On the technical side it’s a splendid production. I particularly liked the imagery of the tanks rolling into the city and how Tomas and Tereza’s presence gets cropped into actual footage of the real-life event and how seamlessly it goes between black-and-white and color. Sven Nykvist’s cinematography is a marvel. Initially I felt his talents were wasted as the camera only captures the bleak colorless surroundings of old-town Prague, but then when the couple returns to the city after their brief foray in Switzerland the decay and grayness becomes even more pronounced and helps convey visually the depressing feeling of the communist oppression.

The film, which is based on the novel of the same name by Milan Kundera, has an interesting message, but it failed to give me as a viewer any type emotional impact. I was never able to understand what made these characters tick. This might’ve gotten better addressed in the novel, which I didn’t read, but gets lost in translation here and ends up hurting the provocative imagery that to some degree gets a bit over-the-top anyways. This could also help explain why despite being on the set as an ‘advisor’ Kundera expressed displeasure with the film version and refused to help promote it.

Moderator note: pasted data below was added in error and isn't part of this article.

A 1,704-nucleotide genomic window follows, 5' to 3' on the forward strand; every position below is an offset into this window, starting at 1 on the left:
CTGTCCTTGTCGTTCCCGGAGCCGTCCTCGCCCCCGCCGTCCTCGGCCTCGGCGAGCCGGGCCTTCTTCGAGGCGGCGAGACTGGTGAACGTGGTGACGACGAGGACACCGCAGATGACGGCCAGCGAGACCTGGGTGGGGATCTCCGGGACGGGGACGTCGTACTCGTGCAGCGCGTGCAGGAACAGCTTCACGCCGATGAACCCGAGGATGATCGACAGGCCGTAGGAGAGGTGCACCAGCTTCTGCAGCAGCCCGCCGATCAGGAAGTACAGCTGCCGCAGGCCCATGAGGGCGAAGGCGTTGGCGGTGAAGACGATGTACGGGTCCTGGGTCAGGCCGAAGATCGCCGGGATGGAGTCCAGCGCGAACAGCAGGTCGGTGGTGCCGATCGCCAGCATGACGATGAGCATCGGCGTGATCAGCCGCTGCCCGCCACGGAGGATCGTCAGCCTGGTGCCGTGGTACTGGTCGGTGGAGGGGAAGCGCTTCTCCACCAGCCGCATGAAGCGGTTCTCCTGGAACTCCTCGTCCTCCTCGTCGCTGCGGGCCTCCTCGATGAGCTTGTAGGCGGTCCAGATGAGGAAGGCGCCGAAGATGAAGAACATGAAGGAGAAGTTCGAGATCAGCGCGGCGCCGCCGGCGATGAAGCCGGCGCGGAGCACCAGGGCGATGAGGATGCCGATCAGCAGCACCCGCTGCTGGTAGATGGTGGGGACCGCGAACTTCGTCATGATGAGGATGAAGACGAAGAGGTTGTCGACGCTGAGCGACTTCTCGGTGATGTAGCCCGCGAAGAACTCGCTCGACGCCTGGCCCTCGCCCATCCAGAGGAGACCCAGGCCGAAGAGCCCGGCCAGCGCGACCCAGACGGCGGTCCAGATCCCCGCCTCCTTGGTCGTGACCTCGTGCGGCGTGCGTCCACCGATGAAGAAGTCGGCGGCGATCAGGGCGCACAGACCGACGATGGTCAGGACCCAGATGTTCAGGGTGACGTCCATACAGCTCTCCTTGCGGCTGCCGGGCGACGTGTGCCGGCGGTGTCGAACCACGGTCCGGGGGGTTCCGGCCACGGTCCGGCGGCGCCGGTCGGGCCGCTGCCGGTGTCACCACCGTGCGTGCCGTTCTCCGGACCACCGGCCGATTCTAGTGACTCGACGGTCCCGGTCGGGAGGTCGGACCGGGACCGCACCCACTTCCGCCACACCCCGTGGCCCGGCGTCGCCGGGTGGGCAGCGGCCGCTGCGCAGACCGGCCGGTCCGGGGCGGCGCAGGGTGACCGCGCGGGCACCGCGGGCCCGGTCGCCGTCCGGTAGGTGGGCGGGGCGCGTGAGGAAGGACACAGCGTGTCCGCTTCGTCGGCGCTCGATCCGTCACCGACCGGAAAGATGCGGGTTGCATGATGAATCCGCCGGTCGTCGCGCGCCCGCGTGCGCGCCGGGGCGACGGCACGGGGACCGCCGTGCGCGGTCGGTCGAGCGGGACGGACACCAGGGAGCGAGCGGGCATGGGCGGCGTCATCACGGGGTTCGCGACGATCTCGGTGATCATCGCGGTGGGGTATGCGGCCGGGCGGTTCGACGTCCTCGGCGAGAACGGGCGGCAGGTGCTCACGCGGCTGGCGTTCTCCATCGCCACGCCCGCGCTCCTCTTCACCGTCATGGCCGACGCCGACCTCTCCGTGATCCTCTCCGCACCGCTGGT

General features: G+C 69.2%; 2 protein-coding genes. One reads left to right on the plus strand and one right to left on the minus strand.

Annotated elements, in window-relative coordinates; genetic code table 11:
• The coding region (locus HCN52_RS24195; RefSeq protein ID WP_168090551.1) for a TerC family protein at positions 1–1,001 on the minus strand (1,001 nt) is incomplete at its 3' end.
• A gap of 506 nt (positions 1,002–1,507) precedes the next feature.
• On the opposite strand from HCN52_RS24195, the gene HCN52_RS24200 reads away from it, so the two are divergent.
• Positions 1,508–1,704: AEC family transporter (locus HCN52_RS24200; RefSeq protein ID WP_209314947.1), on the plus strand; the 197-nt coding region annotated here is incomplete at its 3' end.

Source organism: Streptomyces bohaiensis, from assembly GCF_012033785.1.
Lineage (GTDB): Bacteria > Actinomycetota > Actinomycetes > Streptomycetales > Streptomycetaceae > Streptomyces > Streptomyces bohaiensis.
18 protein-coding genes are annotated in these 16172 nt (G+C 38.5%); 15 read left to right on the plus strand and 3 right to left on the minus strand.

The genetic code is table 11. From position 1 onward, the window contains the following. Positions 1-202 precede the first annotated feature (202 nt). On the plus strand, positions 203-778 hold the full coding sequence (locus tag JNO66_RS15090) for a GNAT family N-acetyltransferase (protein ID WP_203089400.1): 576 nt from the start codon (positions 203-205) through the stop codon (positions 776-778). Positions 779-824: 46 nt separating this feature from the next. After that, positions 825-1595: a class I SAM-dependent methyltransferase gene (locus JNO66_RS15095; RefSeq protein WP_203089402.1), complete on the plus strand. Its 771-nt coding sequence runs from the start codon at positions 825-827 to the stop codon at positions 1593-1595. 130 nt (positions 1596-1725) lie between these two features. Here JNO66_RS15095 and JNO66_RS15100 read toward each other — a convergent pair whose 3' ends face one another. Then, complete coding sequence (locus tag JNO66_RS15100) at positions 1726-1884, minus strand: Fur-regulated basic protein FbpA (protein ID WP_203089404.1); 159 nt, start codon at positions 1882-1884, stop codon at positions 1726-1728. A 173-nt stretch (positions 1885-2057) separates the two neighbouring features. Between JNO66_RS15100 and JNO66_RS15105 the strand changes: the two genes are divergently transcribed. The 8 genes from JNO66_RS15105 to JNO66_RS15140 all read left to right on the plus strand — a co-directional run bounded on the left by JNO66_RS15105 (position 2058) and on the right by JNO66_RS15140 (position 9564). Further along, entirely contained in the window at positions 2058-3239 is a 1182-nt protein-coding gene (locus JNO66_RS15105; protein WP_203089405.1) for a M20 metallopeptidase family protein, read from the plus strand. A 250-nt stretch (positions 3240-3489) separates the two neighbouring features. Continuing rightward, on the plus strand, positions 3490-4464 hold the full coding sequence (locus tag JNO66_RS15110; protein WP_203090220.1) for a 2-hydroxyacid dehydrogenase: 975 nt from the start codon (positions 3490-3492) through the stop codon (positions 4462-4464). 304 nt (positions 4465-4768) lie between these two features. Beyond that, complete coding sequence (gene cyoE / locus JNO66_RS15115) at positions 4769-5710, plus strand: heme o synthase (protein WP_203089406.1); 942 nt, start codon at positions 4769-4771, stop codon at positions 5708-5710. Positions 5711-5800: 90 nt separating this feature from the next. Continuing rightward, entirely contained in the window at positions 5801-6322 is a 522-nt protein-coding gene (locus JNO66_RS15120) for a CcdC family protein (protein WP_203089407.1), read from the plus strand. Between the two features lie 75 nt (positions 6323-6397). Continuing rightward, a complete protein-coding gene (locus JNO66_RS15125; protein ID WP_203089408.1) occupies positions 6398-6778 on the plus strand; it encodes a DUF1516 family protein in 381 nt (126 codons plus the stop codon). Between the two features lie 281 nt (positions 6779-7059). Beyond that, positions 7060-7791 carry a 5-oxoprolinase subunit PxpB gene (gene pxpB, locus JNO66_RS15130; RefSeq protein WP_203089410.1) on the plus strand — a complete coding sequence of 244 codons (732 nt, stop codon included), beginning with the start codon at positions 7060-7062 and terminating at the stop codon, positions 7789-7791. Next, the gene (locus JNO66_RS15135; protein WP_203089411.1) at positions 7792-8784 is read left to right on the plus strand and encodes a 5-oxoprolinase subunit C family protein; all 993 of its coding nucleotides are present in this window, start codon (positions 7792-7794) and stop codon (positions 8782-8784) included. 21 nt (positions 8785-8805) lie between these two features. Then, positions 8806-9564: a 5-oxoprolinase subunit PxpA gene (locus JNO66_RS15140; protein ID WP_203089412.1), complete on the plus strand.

My Rating: 6 out of 10

Released: February 5, 1988

Runtime: 2Hours 53Minutes

Rated R

Director: Philip Kaufman

Studio: Orion Pictures

Available: DVD, Amazon Video, YouTube

92 in the Shade (1975)

By Richard Winters

My Rating: 5 out of 10

4-Word Review: Rival fishing boat captains.

Tom (Peter Fonda), a lifelong drifter, moves back to his hometown of Key West, Florida where he hopes to start up his own charter boat business. However, Nick (Warren Oates) already owns one and not happy about having competition. He along with his friend Carter (Harry Dean Stanton) decide to play a cruel practical joke on Tom, who in an effort to get some revenge, destroys Nick’s boat, which sets off a warring rivalry.